Stop Telling Students They’re Messed Up and Start Doing Something About
Every week I read new studies, reports or articles letting us know what’s wrong with young people today. They’re stressed out more than ever. They’re being bullied. They’re killing themselves. They’re not sleeping. They’re abusing prescription medications. They’re overweight. They’re depressed. The list goes on and on. In some ways it’s like society is normalizing these problems for young people instead of giving them skills to deal with what’s happening. They hear that there are problems, but where are the solutions?
In response to these studies, an endless amount of mental health, mental illness and suicide awareness campaigns address these problems. Grassroots organizations usePSAs, websites, and marketing materials to highlight helpful information to reach affected populations with messaging that students should seek help and end stigma. There are more young mental health advocates today than ever before. Students are standing up and giving a voice to these issues to empower others to come forward.
Moving Beyond Mental Health Awareness
We definitely need to continue the mental health awareness efforts that are being done by amazing organizations. We also need to go further. Most organizations and campuses have been focused on training faculty, parents and students on what to do when someone has a mental health challenge, but typically the only thing we tell someone who is experiencing a problem is to seek help.
In some ways this is like telling everyone what to do when someone has a heart condition without giving the person with the condition any idea of what they can do for themselves. Mental health has to be the only public health issue where we attempt to prepare everyone for a crisis and don’t give the individuals who are experiencing the problems the tools they need to address their mental health.
This approach creates numerous problems. There aren’t a lot of places for students to receive mental health care and a large amount of people can’t afford it. The lucky ones who have access to mental health treatment have to start developing coping skills for the first time in therapy, when they could be learning coping skills from a younger age. The earlier a person identifies a mental health disorder and accepts it the better chance they have to manage the issue. Unfortunately, most people are being told they should seek help only after something significant has changed in their lives instead of proactive education from a young age.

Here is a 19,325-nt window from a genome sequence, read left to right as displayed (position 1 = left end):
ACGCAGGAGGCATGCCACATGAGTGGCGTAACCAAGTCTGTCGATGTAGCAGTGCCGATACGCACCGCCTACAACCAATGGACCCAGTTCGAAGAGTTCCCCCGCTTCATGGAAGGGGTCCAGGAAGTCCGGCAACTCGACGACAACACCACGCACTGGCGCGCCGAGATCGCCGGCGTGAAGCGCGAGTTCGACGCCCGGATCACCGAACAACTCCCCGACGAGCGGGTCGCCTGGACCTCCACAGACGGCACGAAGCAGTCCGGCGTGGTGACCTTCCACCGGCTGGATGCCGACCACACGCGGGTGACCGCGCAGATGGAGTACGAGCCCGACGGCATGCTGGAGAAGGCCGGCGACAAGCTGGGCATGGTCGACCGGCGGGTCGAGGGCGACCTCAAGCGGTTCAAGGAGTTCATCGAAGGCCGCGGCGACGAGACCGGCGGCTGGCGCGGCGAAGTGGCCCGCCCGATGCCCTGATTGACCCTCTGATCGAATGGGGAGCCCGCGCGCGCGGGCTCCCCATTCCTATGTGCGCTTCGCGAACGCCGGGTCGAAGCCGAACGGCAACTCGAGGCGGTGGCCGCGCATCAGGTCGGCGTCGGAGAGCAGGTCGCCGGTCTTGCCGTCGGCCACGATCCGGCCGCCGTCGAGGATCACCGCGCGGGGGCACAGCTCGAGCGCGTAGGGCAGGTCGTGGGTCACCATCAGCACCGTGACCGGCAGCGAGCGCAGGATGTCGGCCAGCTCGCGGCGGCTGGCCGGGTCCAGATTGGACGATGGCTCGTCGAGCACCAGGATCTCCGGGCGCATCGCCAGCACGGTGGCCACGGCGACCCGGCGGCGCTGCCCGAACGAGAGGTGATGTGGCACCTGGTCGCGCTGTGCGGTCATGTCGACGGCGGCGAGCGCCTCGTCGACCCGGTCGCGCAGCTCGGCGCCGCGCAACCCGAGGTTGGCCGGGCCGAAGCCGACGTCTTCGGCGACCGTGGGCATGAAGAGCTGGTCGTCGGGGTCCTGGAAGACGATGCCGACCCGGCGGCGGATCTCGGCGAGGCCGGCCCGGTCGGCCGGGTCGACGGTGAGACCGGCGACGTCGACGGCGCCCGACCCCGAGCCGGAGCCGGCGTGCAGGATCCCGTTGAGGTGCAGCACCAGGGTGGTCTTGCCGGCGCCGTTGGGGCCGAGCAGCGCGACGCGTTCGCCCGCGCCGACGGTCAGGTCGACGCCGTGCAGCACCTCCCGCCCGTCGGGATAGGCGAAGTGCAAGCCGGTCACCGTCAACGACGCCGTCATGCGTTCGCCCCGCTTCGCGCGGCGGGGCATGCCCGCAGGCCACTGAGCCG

Universities Addressing Mental Health
Fortunately, some colleges are getting the message that just telling students to seek help isn’t enough. UCLA recently launched Live Well, a Healthy Campus Initiative to make UCLA the healthiest campus in America. They focus on all aspects of wellness to balance students’ lives. The University of Alaska at Anchorage and Georgetown University have started programs to help students get more sleep. The University of Michigan Depression Center offers outreach and education to students and student athletes.
We need to start teaching mental health in schools from kindergarten through college in the same way we teach physical health. From age 5, students learn about what they should eat, how much they should exercise, the kinds of diseases/problems that can occur and how they can become stronger. We can easily do the same with mental health. We can teach students about the brain, what affects their moods, how to cope with difficult situations, the symptoms of mental health disorders, how to recognize warning signs and how to manage their mental health.
There are effective mindfulness school programs like the RULER approach and Mind Up that are teaching students K-8 about their emotions. Students need mental health education to expand to high school and college. Good mental health has to start before you get to a college campus. We need to do more to normalize mental health instead of focusing solely on all of the problems students have.